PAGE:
Dear vegans, don’t be ‘pscho grass eaters’.

As a long-ish term vegan, I think I am past the ‘all or nothing’ attitude that so many young/new vegans (including myself) have at the beginning. You know, when you think YOU are going to be the one to change the world with YOUR vegan message.

Now, two years in, I’d like to think veganism for me has become less about ME and more about the movement as a whole, and the greater picture. Someone today asked me if, when going to a restaurant that offers a vegan-friendly option, technically it means that by default you’d still be consuming some level of animal by-product due to traces and the preparation environment. The answer is yes. This then simply becomes a personal choice.

You could cut your social life and never eat out unless it’s a fully vegan place. Even then, what about socializing to non-vegans? It is so important to socialize to non-vegans, answering questions is the core principle of promoting any social change and raising awareness.

DON’T harass the waiter about miniscule animal ingredients. You may be asking, “Are there any monoglycerides in the hamburger bun?” but what your waiter and your friends are actually hearing is “Being vegan is hard. Oh, and vegans are annoying as hell.”

DO take one for the team. Sure, the possibly animal-derived “xyz” in that hamburger bun may be gross, but you’re sending the message to your friends that being vegan is hard, meaning that you’re actually hurting animals instead of helping them on this one. Remember: Being vegan isn’t about purity—it’s about reducing animal suffering. – Source

You could become a ‘fussy’ eater and request oil change for the fryer before your food is prepared and other measures for preparing your meal. This, however, makes veganism look unnecessarily ‘complicated’ and ‘unattractive’ to those looking to begin a vegan lifestyle and businesses that are working to include vegan options in their menus. For the growth of the movement, we should welcome big restaurant chains offering vegan options and as vegans occasionally we can be ordering these to show the demand of such meal options, therefore, encouraging more and more vegan-friendly menus and cultivating the growth of the vegan economy. I strictly stand by the fact that every time I make a purchase it’s like giving away my vote or consent by raising the demand of vegan-friendly options I am telling the businesses that this is something I care for and am interested in. When I first went vegan two years ago for me to access soy cheese (free from cheese), I had to either go to a specialty store like Holland&Barret or go to a massive Tesco half an hour away on the tube. Now even the small Tesco’s carry at least one option of dairy free cheese. This, of course, is due to the growth of allergy intolerance and vegan communities. Shops see this and they want to capitalize on this. For once such form of capitalization makes me happy.

So, yes, be vegan, go eat out and have a social life. :) Here’s an awesome article by PETA on vegan dining out at chain restaurants.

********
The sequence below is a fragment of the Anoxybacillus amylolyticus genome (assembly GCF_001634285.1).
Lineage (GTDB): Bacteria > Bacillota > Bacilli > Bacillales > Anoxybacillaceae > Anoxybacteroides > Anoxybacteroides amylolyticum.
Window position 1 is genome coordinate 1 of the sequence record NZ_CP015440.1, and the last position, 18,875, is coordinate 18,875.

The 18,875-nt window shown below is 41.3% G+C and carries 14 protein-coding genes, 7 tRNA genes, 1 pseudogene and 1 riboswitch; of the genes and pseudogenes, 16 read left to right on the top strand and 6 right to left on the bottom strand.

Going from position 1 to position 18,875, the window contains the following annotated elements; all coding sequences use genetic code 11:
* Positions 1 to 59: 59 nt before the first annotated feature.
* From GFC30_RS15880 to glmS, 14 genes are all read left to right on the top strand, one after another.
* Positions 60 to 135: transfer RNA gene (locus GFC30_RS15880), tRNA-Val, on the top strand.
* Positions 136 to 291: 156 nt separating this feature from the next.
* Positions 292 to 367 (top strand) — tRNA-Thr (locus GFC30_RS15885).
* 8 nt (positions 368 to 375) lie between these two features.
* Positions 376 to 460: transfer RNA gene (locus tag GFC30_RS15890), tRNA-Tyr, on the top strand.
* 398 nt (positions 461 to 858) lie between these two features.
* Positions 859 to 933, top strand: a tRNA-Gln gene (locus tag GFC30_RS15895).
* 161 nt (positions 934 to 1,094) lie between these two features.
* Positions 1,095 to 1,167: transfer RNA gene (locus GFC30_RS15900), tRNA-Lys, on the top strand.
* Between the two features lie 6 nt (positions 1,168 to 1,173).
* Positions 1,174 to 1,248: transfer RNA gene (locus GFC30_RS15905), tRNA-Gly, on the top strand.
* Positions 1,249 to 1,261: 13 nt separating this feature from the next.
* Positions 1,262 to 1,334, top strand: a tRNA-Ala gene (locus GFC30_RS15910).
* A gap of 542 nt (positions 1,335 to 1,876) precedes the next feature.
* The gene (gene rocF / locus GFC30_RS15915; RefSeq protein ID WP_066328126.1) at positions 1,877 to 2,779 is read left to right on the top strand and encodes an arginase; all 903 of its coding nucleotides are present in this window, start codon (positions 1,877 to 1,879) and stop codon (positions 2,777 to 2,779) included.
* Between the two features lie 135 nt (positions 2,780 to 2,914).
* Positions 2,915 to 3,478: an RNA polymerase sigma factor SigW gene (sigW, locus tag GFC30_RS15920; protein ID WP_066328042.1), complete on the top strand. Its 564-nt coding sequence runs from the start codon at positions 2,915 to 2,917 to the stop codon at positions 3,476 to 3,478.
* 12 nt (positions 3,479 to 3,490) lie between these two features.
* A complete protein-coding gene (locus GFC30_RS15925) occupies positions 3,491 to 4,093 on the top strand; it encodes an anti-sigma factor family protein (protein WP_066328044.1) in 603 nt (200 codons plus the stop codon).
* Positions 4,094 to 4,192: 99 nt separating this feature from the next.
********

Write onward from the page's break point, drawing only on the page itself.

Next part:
Now don’t get us wrong: We aren’t saying that you shouldn’t try to eliminate all nonvegan ingredients from your diet. What we are saying is that the impression you make with your outreach should be just as important as your personal purity. – Source

Of course, as a vegan, you want to eliminate animals by-products from your diet and lifestyle, but there is no need for ‘psycho grass eaters’. Drilling yourself or new vegans about micro nutrients that you or they have never heard before or that are almost non-existent in a product is not counterproductive, makes veganism look more like a chore and less like a lifestyle change they want to take on. Edyn Jacks (I absolutely love her, I think she’s one of the sweetest people I’ve seen on YouTube especially in the vegan community) talks about it in her vegan videos all the time, the vegan community can be extremely judgemental and this by no means benefits the community. As vegans, we should focus on the bigger picture – reducing unnecessary, uncalled for and brutal suffering. A fully raw vegan that lives off of the sunshine, bananas, and watermelon is no better or truer vegan than one that eats vegan Quorn for every meal. If you want to find out if something is vegan simply check the ingredients list or use apps like ‘is this vegan’, but there is simply no point in complicating your life or being judgemental vegan. Educate people around you in a friendly rather than aggressive manner. Remember, people make mistake, I’ve bought things that have not been vegan before some of these mistakes were pointed out by others and it’s okay.

“The goal of sticking to a vegetarian or vegan diet is to help animals and reduce suffering; this is done by choosing a bean burrito or a veggie burger over chicken flesh, or choosing tofu scramble over eggs, not by refusing to eat an otherwise vegan food because it has 0.001 grams of monoglycerides that may possibly be animal-derived.” – Source

My point is, no matter the type of vegan you are or your level of expertise or the length of your ‘vegan life’, be kind to other vegans and be kind to those around you. Let’s bring this community together rather than tear apart!

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